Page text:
Historically a bird of woodland edge and open riparian woods, the Baltimore Oriole has adapted well to urban parks and suburban landscapes. This adaptability, as well as the bright orange and black coloration of the adult male, the clear, melodious song, and the characteristic, carefully woven pendent nest, make this oriole one of our most familiar songbirds. Males do not develop their bright coloration until their second Prebasic molt, in the fall of their second calendar year. Although yearling males (those in their first potential breeding season) resemble adult females, some successfully attract mates and raise young. The species is usually socially monogamous.
The Baltimore Oriole was illustrated and described by Mark Catesby in the first volume of his Natural History of Carolina, Florida and the Bahama Islands, published in 1731. Catesby named this bird the "Baltimore-Bird," because black and orange were the colors of the Baltimores, the colonial proprietors of the Maryland colony. On the basis of Catesby's description, Linnaeus named this species Coracias galbula (the small yellowish jackdaw) in the tenth edition of Systema Naturae, published in 1758. The English vernacular name "oriole" is based on the superficial resemblance of these birds to the orioles (Oriolidae) of the Old World.
Although a few Baltimore Orioles winter in the southern states, most migrate to the Neotropics. They start to leave their wintering grounds in February or March, and begin to arrive along the Gulf Coast in early April. Most individuals depart for their wintering grounds by mid-September. In winter and during migration, Baltimore Orioles are often seen in small groups composed of mixed ages and sexes.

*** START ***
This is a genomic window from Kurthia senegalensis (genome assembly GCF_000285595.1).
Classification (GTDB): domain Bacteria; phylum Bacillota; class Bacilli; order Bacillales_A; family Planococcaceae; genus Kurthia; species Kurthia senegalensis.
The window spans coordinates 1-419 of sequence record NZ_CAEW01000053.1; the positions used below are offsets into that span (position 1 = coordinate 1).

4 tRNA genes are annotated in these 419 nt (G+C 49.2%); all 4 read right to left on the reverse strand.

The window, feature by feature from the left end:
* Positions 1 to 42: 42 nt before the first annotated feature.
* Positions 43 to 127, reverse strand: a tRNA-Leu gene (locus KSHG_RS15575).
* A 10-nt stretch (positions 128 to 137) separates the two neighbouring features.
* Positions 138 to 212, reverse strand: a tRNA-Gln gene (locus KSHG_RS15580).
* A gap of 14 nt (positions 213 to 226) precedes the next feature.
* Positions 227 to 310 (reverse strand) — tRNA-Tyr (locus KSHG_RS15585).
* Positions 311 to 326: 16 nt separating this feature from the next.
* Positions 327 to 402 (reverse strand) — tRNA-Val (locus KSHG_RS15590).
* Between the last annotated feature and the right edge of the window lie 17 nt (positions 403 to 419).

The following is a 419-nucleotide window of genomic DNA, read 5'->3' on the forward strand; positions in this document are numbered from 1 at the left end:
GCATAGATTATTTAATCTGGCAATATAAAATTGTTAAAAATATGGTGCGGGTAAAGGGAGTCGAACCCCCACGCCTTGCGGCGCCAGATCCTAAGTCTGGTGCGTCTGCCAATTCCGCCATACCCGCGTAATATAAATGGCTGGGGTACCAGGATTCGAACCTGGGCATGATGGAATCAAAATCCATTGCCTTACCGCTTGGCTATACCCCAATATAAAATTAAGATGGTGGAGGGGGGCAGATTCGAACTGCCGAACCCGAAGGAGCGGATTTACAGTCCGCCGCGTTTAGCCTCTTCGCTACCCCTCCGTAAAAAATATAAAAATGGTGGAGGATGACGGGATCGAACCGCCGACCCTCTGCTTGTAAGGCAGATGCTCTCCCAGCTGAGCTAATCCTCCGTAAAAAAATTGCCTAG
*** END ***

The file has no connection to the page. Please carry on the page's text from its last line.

In the Great Plains, this species frequently hybridizes with the Bullock's Oriole (Icterus bullockii), despite marked differences between the 2 species in appearance, behavior, and vocalizations, and some difference in size. As a consequence of this hybridization, these two orioles were placed in a single species, the Northern Oriole (Icterus galbula), in the sixth edition of the American Ornithologists' Union Check-list of North American Birds ( American Ornithologists' Union 1983 ), a decision widely reflected in the literature. Recently, the Check-list Committee separated these 2 orioles at the specific level ( American Ornithologists' Union 1995 ), and recent work indicates the 2 species may not be each other's closest relative (see Systematics).
Studies of the breeding biology of the Baltimore Oriole include Edinger 1985 (eastern Colorado), Flood 1984 (south-central Kansas), Labedz 1982 (central-western Kansas), and Pank 1974 (Massachusetts). The adaptive significance of the delayed plumage of males has been studied by Flood ( Flood 1980 , Flood 1984 , Flood 1989 ), and molt by Sealy ( Sealy 1979b ), Rohwer and Johnson ( Rohwer and Johnson 1992 ), Rohwer and Manning ( Rohwer and Manning 1990 ). Beletsky ( Beletsky 1982a , Beletsky 1982b ) studied vocal behavior. Hybridization between Baltimore and Bullock's orioles has been especially well studied, with the hybrid zone in the Great Plains being one of the best described in the literature ( Rising 1996c ).